Sunday, September 20, 2015

Reading Through History: Mr. Tucket by Gary Paulsen (1994)

On his fourteenth birthday in 1848, while traveling the Oregon Trail, Francis Tucket receives his very first rifle as a gift from his father. While trying the rifle out for the first time, he is kidnapped by Pawnee Indians and subsequently rescued by a sly and shrewd one-armed man named Mr. Grimes. Mr. Grimes gives Francis the name of Mr. Tucket and takes him under his wing to show him how to survive in the wilds of the West.

Like most of Gary Paulsen's novels, this is an easy-to-read and action-packed story which moves quickly from exciting event to exciting event. Francis is very likable, and his inexperience and immaturity make him very easy to relate to, even though his experiences are far removed from contemporary kids' lives. The dynamics of his relationship with Mr. Grimes are the driving force of the book, and they are made especially interesting by Mr. Grimes's dubious moral code, a problem which Francis must deal with more deeply as time goes on.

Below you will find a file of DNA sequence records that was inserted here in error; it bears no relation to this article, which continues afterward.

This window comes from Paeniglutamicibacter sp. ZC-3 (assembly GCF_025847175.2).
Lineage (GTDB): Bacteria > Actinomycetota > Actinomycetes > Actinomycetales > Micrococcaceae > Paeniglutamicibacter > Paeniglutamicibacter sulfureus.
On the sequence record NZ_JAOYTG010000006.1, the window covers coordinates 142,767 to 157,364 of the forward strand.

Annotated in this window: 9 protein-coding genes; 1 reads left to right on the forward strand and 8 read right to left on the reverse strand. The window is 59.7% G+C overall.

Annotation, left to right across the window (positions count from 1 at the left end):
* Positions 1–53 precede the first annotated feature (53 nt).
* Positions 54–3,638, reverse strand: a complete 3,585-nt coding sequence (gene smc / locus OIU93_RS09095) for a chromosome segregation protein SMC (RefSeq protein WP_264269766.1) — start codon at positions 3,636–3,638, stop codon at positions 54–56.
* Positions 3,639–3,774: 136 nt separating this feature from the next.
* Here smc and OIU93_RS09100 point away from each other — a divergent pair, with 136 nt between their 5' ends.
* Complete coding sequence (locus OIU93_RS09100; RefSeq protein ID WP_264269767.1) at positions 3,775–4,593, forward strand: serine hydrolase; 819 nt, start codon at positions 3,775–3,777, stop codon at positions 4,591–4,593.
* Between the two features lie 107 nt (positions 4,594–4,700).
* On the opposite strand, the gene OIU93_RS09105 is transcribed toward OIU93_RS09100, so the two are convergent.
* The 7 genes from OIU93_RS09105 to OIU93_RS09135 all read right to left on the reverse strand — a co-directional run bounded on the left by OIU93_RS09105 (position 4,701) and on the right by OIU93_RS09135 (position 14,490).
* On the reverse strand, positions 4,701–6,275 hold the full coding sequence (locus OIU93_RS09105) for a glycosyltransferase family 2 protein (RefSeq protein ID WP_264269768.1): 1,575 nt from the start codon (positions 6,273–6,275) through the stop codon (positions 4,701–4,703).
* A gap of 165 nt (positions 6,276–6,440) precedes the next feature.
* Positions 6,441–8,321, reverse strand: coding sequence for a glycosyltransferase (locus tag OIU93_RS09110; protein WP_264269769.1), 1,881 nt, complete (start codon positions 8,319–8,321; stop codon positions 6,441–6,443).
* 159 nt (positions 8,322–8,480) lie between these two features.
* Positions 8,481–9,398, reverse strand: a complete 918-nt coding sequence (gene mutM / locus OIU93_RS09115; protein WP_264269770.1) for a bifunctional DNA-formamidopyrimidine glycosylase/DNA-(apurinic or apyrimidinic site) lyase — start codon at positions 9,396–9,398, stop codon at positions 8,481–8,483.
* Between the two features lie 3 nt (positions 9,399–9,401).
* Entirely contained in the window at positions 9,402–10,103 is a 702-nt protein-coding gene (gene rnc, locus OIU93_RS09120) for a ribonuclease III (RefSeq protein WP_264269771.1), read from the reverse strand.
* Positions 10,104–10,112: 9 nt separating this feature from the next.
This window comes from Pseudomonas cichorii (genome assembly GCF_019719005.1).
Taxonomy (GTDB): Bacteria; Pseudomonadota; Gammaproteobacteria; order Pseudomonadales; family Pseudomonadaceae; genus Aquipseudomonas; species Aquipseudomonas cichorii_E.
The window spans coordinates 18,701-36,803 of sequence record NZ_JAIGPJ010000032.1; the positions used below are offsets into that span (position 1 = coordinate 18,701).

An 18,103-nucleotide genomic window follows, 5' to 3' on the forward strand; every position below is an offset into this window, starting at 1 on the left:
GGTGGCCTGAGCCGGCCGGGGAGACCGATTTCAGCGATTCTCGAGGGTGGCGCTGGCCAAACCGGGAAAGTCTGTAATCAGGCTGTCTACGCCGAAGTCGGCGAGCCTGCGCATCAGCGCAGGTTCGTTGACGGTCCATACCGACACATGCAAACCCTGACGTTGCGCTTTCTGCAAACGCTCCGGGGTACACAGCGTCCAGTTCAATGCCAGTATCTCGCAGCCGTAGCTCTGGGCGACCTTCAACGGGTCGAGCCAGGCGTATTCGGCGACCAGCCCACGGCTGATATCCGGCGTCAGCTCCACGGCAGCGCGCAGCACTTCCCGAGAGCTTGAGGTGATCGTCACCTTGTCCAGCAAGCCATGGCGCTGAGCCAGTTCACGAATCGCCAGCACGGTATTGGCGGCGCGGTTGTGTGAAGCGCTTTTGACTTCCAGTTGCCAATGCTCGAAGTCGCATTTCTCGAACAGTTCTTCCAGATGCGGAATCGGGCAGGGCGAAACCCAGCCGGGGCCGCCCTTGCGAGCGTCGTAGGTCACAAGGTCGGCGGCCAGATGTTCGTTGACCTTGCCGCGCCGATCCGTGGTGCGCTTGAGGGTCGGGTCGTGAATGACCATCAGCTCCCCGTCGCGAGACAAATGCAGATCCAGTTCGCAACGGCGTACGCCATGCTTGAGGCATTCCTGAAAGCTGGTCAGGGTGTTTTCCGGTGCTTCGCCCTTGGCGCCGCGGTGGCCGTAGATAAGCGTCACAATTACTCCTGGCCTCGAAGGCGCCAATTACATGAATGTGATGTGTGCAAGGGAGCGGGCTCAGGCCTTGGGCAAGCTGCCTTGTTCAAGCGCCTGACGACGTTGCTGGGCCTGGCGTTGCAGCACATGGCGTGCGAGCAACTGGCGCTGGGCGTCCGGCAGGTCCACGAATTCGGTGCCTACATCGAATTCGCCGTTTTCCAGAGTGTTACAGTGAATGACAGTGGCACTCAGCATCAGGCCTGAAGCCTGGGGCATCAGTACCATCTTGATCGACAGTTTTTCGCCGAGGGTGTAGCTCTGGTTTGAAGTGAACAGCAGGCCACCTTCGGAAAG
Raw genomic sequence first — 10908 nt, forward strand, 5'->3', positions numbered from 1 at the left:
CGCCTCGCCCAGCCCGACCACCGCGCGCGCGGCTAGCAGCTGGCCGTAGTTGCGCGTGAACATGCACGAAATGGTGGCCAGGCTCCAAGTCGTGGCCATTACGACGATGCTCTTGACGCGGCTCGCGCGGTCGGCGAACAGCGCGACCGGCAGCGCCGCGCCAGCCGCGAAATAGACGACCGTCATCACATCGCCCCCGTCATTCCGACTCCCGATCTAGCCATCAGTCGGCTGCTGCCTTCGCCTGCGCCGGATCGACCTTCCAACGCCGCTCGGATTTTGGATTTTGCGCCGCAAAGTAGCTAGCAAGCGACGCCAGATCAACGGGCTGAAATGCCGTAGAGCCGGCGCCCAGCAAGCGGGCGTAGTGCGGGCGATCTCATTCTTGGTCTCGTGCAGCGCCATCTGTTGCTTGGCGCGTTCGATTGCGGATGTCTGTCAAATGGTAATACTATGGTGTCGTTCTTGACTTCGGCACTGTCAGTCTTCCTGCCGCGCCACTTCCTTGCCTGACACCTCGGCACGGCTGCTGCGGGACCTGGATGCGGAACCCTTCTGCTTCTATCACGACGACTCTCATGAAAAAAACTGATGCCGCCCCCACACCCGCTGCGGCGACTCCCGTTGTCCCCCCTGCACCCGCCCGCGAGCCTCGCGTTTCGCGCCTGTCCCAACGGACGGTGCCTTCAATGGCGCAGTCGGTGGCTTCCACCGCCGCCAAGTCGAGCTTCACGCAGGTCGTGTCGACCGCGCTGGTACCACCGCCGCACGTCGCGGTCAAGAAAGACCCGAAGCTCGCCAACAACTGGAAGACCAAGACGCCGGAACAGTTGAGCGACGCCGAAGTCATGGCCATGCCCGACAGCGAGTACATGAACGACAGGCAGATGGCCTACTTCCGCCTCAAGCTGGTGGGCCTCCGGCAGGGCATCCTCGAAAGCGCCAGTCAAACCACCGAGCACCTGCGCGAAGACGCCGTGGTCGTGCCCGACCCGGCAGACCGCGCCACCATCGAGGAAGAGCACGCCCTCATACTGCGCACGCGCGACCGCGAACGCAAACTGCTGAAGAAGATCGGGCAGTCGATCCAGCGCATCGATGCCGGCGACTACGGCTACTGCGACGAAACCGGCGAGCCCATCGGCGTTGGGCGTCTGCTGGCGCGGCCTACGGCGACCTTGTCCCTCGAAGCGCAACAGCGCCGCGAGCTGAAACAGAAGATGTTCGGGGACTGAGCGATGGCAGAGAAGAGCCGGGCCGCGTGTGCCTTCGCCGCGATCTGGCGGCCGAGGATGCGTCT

The main problem with using this book for educational purposes, I think, is that the story does not end with this volume. Rather, almost every question raised in the story - including whether Francis ever finds his way back to his family -  is left unanswered, as there are four more titles in the series. It would be difficult to build a lesson plan based on what is essentially the introduction to a longer saga. Breaking the story up into parts is a wise choice on the part of the author and publisher, because it makes the story more easily digestible for young readers, but it also means this is the kind of book I'd recommend for supplemental pleasure reading, rather than for a more formal novel study.

Readers in grades 3 to 7 seeking adventure stories, and especially those who love westerns will devour this book, and they will probably be as eager as I am to dig into the sequels.

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